"The whole people must take upon themselves the education of the whole people and be willing to bear the expenses of it. There should not be a district of one mile square, without a school in it, not founded by a charitable individual, but maintained at the public expense of the people themselves." -- John Adams

"No money shall be drawn from the treasury, for the benefit of any religious or theological institution." -- Indiana Constitution Article 1, Section 6.

"If a nation expects to be ignorant and free, in a state of civilisation, it expects what never was and never will be...nor can they be safe with them without information. Where the press is free and every man able to read, all is safe." – Thomas Jefferson

Monday, January 25, 2010

Flowers and Sausages...

Teaching has it's drawbacks...politicians who have too much power over public education and too little understanding of what education is, poor teachers ignored by administrators, angry parents, paperwork, administrators who have forgotten what it's like being in a classroom, ignorant newspeople, US Secretaries of education who have no education credentials (the last two, for example)...

For the last 34 years I've searched for ways to improve my teaching and for ways to reach hard to reach students. The challenge is always there and what we as teachers do affects the lives of children in ways we can't imagine. It's frustrating that the people who control what goes on in the public schools of America (in the form of standardized tests, funding, etc) don't have a clue. Am I self-righteous about my quest to improve my teaching? Yes...of course I am. I have worked hard to learn what I have learned about education and children. To have a basketball player with a degree in Sociology, who NEVER ATTENDED OR WORKED IN A PUBLIC SCHOOL and who is NOT a teacher, lead the nation's public schools is, dare I say it, irresponsible on the part of the federal government.

Not that just any old teacher would make a good secretary of education...Rod Paige comes to mind...

Only another teacher understands what it's like...and we need to be the voices heard the loudest in the national discussion about education.

One of my favorite "voices" is a blogger...Mrs. Mimi, the author of "It's Not All Flowers and Sausages", a second grade teacher in New York City (currently on leave to work on her Ph.D. dissertation).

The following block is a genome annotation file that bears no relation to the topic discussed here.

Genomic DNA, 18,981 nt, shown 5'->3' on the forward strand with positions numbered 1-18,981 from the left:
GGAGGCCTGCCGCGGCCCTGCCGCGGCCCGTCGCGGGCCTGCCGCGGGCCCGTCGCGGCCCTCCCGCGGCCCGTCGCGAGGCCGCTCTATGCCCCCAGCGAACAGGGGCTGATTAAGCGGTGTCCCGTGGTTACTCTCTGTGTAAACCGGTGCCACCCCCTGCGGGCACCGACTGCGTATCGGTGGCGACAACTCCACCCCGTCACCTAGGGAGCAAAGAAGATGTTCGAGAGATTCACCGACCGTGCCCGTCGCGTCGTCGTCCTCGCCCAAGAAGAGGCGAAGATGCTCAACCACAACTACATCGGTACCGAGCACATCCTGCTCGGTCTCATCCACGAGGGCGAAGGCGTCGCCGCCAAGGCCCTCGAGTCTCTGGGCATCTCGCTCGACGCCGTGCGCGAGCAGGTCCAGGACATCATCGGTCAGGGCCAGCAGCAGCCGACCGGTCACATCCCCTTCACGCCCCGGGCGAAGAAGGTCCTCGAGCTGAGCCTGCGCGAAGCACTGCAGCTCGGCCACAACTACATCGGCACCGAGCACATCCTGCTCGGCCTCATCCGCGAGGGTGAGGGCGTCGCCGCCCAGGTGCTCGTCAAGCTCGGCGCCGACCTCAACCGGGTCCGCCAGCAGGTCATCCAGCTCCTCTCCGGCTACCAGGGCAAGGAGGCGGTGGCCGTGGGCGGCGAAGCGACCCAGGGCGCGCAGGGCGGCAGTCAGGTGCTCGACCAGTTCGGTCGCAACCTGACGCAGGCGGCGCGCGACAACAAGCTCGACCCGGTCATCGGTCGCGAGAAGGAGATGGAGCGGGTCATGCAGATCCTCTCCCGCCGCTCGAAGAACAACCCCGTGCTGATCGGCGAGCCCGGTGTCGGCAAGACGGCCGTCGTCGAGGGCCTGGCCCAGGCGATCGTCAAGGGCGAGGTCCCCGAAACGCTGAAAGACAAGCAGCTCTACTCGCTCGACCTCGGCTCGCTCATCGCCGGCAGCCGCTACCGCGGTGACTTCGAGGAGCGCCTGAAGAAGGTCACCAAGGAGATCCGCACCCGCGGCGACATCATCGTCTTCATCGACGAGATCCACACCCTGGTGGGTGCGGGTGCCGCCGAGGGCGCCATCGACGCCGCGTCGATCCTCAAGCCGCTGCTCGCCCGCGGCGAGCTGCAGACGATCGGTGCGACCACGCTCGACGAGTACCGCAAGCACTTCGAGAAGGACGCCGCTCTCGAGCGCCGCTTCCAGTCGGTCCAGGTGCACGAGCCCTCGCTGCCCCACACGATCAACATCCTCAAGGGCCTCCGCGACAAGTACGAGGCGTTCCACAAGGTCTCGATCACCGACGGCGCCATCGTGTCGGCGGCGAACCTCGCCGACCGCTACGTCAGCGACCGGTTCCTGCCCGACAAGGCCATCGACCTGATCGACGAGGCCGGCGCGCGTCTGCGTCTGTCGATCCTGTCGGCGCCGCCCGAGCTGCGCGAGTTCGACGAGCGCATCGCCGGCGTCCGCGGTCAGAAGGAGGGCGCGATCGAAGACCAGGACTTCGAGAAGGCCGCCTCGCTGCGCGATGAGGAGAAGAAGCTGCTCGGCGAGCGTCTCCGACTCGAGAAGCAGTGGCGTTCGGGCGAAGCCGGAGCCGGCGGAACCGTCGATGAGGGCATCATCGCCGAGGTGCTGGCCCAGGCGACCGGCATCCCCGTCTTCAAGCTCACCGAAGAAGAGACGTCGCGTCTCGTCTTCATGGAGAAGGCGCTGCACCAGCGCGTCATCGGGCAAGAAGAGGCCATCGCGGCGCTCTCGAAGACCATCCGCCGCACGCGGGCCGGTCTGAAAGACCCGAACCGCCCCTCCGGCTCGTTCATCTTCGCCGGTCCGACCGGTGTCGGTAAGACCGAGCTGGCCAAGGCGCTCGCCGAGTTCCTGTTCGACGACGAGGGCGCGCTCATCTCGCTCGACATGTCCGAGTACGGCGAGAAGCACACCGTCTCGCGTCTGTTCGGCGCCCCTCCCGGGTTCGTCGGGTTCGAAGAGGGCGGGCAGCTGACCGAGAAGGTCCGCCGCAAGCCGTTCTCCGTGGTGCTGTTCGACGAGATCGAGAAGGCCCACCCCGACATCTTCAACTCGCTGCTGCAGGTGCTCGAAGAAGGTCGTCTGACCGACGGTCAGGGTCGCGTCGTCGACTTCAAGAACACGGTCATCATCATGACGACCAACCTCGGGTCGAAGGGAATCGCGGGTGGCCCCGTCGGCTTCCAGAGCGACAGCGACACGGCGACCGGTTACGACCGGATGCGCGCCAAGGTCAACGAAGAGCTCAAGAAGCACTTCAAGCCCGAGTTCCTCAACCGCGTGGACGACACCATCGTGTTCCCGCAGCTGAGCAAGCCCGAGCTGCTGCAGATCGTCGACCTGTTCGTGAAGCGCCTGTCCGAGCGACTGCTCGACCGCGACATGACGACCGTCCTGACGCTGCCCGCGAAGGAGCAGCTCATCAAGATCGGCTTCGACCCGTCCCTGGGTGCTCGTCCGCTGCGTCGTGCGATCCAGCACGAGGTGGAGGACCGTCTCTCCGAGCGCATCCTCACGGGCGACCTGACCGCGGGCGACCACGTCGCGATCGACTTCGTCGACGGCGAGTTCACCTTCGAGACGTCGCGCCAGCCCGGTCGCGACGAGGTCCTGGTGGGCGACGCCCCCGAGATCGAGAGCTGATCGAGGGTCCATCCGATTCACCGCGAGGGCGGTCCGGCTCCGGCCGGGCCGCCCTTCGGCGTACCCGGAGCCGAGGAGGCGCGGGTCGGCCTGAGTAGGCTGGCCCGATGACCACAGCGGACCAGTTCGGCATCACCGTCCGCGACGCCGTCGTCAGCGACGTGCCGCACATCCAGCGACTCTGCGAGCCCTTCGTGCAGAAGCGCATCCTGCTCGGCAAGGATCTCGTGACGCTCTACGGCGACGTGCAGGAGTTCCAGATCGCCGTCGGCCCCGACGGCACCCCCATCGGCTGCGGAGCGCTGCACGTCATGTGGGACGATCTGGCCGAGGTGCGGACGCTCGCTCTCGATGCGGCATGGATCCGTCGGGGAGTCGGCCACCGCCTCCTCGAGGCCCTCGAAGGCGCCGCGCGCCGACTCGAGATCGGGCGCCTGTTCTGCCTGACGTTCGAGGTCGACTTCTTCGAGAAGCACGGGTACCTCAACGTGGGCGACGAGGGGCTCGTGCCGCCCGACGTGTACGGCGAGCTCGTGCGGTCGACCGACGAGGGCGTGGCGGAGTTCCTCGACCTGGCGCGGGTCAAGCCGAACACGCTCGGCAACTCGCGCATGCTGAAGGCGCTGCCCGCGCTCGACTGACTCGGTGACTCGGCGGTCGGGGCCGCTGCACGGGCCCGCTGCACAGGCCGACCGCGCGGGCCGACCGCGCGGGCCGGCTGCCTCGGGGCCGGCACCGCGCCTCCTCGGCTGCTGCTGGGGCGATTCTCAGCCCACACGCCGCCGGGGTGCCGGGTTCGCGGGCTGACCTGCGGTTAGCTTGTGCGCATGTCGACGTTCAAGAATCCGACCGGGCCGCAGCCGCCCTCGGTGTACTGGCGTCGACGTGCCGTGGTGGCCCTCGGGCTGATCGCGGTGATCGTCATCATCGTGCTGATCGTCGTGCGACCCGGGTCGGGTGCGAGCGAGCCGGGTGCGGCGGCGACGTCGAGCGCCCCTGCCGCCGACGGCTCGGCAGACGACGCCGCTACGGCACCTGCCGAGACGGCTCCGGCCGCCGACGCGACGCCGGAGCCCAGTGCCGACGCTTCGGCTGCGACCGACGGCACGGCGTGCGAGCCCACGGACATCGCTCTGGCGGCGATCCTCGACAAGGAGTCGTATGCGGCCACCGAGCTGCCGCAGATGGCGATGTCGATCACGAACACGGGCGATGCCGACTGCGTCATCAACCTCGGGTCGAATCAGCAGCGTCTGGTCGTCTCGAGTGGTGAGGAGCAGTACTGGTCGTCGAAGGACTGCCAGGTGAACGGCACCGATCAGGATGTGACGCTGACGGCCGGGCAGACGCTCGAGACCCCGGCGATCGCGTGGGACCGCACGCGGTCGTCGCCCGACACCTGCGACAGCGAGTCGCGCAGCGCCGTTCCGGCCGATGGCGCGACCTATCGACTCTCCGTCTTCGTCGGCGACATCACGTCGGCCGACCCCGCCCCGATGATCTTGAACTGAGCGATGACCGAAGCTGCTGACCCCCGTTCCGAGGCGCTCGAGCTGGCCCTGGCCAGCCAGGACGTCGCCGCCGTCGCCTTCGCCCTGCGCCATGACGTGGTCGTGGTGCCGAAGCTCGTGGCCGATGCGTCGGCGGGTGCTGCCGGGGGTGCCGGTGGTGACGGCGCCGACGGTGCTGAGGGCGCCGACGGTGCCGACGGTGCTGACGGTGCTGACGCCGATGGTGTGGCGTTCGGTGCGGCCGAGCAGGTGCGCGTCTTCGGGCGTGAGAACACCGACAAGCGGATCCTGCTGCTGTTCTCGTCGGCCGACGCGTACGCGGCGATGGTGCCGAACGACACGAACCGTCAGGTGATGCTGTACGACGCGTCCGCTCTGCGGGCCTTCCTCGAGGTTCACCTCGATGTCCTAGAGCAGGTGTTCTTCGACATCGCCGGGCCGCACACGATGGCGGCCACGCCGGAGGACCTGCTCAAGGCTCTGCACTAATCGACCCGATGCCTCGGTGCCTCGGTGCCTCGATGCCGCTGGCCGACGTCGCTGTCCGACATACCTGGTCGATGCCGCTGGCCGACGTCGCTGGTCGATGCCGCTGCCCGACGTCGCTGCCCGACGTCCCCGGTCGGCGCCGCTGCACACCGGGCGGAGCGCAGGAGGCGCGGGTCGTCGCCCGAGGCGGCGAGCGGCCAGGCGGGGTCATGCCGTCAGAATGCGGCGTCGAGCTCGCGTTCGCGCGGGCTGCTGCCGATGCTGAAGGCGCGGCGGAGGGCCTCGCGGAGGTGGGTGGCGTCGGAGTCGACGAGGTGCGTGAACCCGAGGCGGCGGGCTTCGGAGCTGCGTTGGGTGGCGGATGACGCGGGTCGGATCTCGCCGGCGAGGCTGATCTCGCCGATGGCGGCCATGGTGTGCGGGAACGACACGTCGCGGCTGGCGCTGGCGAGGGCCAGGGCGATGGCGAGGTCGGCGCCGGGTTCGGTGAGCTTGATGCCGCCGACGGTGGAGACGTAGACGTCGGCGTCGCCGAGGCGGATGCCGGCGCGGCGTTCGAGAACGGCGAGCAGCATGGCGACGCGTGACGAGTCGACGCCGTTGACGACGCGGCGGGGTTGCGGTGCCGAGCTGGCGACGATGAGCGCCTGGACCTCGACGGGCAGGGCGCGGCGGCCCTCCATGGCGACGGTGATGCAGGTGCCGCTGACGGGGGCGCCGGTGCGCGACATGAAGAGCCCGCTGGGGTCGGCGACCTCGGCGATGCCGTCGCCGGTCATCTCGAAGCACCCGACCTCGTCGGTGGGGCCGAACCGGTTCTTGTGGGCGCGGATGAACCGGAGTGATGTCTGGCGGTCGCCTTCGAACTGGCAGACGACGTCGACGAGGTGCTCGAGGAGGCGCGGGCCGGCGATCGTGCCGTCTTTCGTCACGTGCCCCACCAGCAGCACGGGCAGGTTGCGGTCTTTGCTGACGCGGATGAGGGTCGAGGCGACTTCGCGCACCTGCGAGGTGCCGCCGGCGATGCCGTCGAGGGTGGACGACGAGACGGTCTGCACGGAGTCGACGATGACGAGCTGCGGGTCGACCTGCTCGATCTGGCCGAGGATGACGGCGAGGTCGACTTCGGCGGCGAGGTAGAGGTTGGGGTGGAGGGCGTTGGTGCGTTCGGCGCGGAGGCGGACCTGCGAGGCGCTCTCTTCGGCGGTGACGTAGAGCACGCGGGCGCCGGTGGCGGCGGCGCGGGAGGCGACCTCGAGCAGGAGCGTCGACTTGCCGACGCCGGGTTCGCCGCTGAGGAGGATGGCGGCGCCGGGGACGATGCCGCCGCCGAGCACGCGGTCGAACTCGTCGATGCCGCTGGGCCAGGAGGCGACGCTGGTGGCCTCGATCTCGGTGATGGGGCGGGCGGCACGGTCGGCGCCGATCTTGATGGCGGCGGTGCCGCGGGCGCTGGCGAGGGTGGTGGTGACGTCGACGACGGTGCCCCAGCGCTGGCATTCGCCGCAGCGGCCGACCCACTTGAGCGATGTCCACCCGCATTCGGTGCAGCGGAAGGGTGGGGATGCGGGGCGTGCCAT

Mrs. Mimi shares the essentials of teaching. No, not pedagogy, although she sometimes touches on that...and not knowledge of subject matter, though that's obvious in her writing as well. What she shares is an understanding of children, a sense of humor tempered by love for her students, an appreciation of the human growth process and most of all, a sense of wonder at the delightful things that our students bring to us every day. She writes as "every teacher" giving us examples of the good things we are lucky enough to see in our classrooms. She writes about experiences that are universal to teachers everywhere.

Her profile says that she has to "make it funny so I don't routinely poke myself in the eye" and she does just that. Her insight into the workings of schools, the hearts of teachers and the lives of children provides a bridge that reaches across cyberspace to inspire and entertain her readers (and it also impresses me that her favorite books include "anything Jonathan Kozol").

In the short time that I have been reading her blog (and her book) I have gained a new appreciation for what we do every day. Teachers have the challenging task of growing citizens. It's up to us to prepare the next generation of cooks, doctors, writers and truck drivers (and yes, basketball players and sociologists). We're charged with leading children into their future.

Mrs. Mimi provides pain relief for the frustrations heaped upon us by the state legislatures, the US DOE and the media. I look forward to each day's post (she's promised to give us one every day in January and so far has come through) for my dose of understanding, insight, and humor.

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